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Rebellion 1687 - 1693     
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Map showing claims of European powers in America in 1730
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Map showing claims of the European powers in colonial North America (excluding Mexico) in 1730. Based on the 1719 map of America by Johann Baptiste Homann. Cartographic Arts.
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Toward the end of the 17th century, as the Spanish pondered the fate of their North American holdings, they did not want to see a repeat of the Jamaican situation. Spain had founded the first European settlement in North America, at St. Augustine in 1565, but by the 1690s, Spanish power was in the midst of a long, steady decline. After 140 years, St. Augustine was still just a distant outpost of empire. Florida as a whole was thinly populated, poorly defended, and extremely vulnerable to British attack. The English colonies, meanwhile, were growing vigorously, thanks in large measure to a dramatic increase in the importation of African slaves.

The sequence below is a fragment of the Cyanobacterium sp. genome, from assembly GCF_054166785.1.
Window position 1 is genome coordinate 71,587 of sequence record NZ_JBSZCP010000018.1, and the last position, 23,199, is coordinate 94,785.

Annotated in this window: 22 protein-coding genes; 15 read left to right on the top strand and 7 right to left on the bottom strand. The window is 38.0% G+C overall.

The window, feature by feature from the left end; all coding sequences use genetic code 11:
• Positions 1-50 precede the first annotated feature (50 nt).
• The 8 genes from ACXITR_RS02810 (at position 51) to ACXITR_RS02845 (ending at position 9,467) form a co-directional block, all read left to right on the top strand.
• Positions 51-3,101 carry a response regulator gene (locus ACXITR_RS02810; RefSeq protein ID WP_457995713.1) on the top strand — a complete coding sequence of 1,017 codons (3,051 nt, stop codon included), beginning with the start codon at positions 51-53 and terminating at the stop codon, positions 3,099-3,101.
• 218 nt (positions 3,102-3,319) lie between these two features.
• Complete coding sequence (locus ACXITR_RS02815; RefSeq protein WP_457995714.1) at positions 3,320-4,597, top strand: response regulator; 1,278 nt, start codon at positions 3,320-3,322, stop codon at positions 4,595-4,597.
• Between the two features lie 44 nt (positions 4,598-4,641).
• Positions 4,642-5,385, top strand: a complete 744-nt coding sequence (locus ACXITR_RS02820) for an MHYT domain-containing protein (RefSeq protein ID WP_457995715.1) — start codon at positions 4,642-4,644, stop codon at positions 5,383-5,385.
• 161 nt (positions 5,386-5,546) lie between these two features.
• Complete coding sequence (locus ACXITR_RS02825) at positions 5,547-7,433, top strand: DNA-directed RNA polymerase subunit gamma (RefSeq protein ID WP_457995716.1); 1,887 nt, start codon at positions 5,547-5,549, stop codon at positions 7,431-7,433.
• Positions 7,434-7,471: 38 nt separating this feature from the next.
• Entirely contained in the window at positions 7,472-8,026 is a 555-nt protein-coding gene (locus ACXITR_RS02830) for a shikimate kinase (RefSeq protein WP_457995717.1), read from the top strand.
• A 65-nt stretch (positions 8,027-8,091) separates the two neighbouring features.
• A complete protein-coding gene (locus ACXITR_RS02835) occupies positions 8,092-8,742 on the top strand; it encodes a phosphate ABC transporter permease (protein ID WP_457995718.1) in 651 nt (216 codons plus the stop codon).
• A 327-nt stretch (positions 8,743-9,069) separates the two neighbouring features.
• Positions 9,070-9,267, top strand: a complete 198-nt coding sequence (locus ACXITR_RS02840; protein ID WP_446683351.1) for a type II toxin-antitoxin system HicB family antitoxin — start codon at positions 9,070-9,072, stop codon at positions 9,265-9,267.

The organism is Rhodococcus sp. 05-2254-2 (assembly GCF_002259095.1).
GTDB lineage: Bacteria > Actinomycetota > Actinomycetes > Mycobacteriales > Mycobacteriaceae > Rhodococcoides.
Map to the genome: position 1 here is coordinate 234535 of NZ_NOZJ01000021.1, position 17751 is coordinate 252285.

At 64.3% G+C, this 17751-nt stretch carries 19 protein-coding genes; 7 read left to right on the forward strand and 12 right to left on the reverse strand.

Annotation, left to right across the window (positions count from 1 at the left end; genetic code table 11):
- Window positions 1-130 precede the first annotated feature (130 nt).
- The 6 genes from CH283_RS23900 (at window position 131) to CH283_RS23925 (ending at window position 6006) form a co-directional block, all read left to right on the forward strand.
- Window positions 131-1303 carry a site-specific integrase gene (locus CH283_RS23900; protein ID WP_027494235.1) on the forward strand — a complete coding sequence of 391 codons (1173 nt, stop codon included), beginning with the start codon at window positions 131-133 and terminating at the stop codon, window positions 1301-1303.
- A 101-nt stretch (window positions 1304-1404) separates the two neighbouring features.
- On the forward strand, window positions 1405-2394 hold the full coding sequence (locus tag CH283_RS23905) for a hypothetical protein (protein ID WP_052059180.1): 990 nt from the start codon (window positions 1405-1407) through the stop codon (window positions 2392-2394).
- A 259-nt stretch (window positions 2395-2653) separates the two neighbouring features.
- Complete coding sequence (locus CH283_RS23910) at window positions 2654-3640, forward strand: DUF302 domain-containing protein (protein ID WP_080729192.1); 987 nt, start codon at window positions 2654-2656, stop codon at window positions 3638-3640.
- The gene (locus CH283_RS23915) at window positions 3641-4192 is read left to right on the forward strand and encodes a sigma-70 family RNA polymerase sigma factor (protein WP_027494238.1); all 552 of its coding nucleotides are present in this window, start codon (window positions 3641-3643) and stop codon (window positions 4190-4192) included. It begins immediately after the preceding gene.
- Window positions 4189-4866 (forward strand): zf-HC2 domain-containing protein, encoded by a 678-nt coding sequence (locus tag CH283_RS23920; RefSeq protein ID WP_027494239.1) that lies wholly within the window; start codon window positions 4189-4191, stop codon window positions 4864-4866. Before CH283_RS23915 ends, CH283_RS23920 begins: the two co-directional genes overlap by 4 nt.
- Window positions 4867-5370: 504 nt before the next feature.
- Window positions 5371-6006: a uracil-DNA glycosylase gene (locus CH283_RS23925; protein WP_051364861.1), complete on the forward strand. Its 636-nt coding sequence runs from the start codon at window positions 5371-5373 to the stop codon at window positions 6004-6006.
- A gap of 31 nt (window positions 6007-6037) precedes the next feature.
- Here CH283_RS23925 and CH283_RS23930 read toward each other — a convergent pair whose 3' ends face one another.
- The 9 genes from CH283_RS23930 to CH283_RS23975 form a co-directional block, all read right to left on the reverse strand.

When Spaniards looked north and saw the English slaves, they saw a strategic opportunity.

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Sources: Twyman 28, Weber 89-91, Sturtevant "Creek" 100.
Background: Outline  l  Images
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 Trail Narrative
 + Prologue
 - Background: 1693-1812
spacer spacer African Connections
Spanish Influence
British Reaction
The Seminoles
Revolution
Section Conclusion
 + Early Years: 1832-1838
 + War: 1832-1838
 + Exile: 1838-1850
 + Freedom: 1850-1882
 + Legacy & Conclusion